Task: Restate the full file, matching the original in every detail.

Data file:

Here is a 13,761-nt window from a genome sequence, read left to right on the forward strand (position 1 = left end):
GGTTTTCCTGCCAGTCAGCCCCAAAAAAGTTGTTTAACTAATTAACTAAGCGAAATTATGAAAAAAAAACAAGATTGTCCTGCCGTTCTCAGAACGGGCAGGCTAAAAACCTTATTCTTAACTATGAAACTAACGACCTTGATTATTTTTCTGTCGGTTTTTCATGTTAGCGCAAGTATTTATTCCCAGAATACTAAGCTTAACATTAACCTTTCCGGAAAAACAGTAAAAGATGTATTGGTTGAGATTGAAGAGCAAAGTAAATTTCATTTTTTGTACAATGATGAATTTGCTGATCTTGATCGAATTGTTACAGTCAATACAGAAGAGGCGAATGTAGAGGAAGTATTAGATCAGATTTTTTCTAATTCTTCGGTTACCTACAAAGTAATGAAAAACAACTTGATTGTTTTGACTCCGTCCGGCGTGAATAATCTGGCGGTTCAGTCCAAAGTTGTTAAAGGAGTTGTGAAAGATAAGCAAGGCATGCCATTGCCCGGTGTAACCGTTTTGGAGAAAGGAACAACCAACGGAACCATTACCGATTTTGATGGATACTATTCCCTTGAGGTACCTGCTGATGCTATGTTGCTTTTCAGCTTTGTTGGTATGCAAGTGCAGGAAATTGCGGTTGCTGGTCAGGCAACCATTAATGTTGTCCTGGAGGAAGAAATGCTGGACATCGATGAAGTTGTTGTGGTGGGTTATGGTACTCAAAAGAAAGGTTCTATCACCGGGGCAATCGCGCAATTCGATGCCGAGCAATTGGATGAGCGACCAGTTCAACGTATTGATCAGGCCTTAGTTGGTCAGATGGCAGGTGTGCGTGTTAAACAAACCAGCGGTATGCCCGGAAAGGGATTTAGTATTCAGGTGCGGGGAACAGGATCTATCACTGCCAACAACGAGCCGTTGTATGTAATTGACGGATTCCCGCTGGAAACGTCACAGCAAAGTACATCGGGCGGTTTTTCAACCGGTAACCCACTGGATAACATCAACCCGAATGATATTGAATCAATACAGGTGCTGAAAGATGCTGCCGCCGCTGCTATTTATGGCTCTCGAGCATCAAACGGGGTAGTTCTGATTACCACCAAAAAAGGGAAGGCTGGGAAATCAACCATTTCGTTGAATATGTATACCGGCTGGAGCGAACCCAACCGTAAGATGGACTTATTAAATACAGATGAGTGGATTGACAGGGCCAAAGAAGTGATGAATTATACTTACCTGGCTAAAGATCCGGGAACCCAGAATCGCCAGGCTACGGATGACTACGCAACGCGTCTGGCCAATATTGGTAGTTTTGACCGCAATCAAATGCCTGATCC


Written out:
Here is a 13,761-nt window from a genome sequence, read left to right on the forward strand (position 1 = left end):
GGTTTTCCTGCCAGTCAGCCCCAAAAAAGTTGTTTAACTAATTAACTAAGCGAAATTATGAAAAAAAAACAAGATTGTCCTGCCGTTCTCAGAACGGGCAGGCTAAAAACCTTATTCTTAACTATGAAACTAACGACCTTGATTATTTTTCTGTCGGTTTTTCATGTTAGCGCAAGTATTTATTCCCAGAATACTAAGCTTAACATTAACCTTTCCGGAAAAACAGTAAAAGATGTATTGGTTGAGATTGAAGAGCAAAGTAAATTTCATTTTTTGTACAATGATGAATTTGCTGATCTTGATCGAATTGTTACAGTCAATACAGAAGAGGCGAATGTAGAGGAAGTATTAGATCAGATTTTTTCTAATTCTTCGGTTACCTACAAAGTAATGAAAAACAACTTGATTGTTTTGACTCCGTCCGGCGTGAATAATCTGGCGGTTCAGTCCAAAGTTGTTAAAGGAGTTGTGAAAGATAAGCAAGGCATGCCATTGCCCGGTGTAACCGTTTTGGAGAAAGGAACAACCAACGGAACCATTACCGATTTTGATGGATACTATTCCCTTGAGGTACCTGCTGATGCTATGTTGCTTTTCAGCTTTGTTGGTATGCAAGTGCAGGAAATTGCGGTTGCTGGTCAGGCAACCATTAATGTTGTCCTGGAGGAAGAAATGCTGGACATCGATGAAGTTGTTGTGGTGGGTTATGGTACTCAAAAGAAAGGTTCTATCACCGGGGCAATCGCGCAATTCGATGCCGAGCAATTGGATGAGCGACCAGTTCAACGTATTGATCAGGCCTTAGTTGGTCAGATGGCAGGTGTGCGTGTTAAACAAACCAGCGGTATGCCCGGAAAGGGATTTAGTATTCAGGTGCGGGGAACAGGATCTATCACTGCCAACAACGAGCCGTTGTATGTAATTGACGGATTCCCGCTGGAAACGTCACAGCAAAGTACATCGGGCGGTTTTTCAACCGGTAACCCACTGGATAACATCAACCCGAATGATATTGAATCAATACAGGTGCTGAAAGATGCTGCCGCCGCTGCTATTTATGGCTCTCGAGCATCAAACGGGGTAGTTCTGATTACCACCAAAAAAGGGAAGGCTGGGAAATCAACCATTTCGTTGAATATGTATACCGGCTGGAGCGAACCCAACCGTAAGATGGACTTATTAAATACAGATGAGTGGATTGACAGGGCCAAAGAAGTGATGAATTATACTTACCTGGCTAAAGATCCGGGAACCCAGAATCGCCAGGCTACGGATGACTACGCAACGCGTCTGGCCAATATTGGTAGTTTTGACCGCAATCAAATGCCTGATCC